Staphylococcal Scalded Skin Syndrome

Staphylococcal scalded skin syndrome (SSSS) is a condition caused by a type of staphylococcus aureus bacteria that produces epidermolytic toxins. These toxins are protease enzymes that break down the proteins that hold skin cells together. When a skin infection occurs and these toxins are produced, the skin is damaged and breaks down. This condition usually affects children under 5 years. Older children and adults have usually developed immunity to the epidermolytic toxins.



SSSS usually starts with generalised patches of erythema on the skin. Then the skin looks thin and wrinkled. This is followed by the formation of fluid filled blisters called bullae, which burst and leave very sore, erythematous skin below. This has a similar appearance to a burn or scald.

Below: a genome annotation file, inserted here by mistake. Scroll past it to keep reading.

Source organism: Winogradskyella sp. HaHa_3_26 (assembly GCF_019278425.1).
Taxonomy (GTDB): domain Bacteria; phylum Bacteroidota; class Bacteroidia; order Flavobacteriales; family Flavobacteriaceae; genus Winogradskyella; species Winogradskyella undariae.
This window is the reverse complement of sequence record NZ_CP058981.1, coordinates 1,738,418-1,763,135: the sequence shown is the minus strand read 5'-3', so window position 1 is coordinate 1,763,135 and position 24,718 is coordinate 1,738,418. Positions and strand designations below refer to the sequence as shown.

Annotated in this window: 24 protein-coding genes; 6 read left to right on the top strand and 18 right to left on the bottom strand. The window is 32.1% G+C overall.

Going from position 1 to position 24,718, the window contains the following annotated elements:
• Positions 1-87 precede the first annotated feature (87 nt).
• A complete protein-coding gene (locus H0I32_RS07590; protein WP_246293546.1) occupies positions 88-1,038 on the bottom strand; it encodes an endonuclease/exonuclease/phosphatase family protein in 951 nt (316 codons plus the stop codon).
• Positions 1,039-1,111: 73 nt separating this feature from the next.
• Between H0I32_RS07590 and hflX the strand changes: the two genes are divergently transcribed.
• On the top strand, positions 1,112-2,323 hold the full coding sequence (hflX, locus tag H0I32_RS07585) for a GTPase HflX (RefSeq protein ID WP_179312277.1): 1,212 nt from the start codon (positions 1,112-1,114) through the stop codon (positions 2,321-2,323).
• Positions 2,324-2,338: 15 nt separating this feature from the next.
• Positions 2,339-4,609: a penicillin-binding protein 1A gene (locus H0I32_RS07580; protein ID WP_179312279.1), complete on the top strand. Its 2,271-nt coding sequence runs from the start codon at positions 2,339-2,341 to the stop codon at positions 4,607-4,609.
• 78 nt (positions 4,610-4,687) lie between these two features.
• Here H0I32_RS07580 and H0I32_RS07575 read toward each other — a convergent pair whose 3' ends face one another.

Nikolsky sign is where very gentle rubbing of the skin causes it to peel away. This is positive in SSSS.

Systemic symptoms include fever, irritability, lethargy and dehydration. If untreated it can lead to sepsis and potentially death.



Most patients will require admission and treatment with IV antibiotics. Fluid and electrolyte balance is key to management as patients are prone to dehydration. When adequately treated, children usually make a full recovery without scarring.


Last updated January 2020
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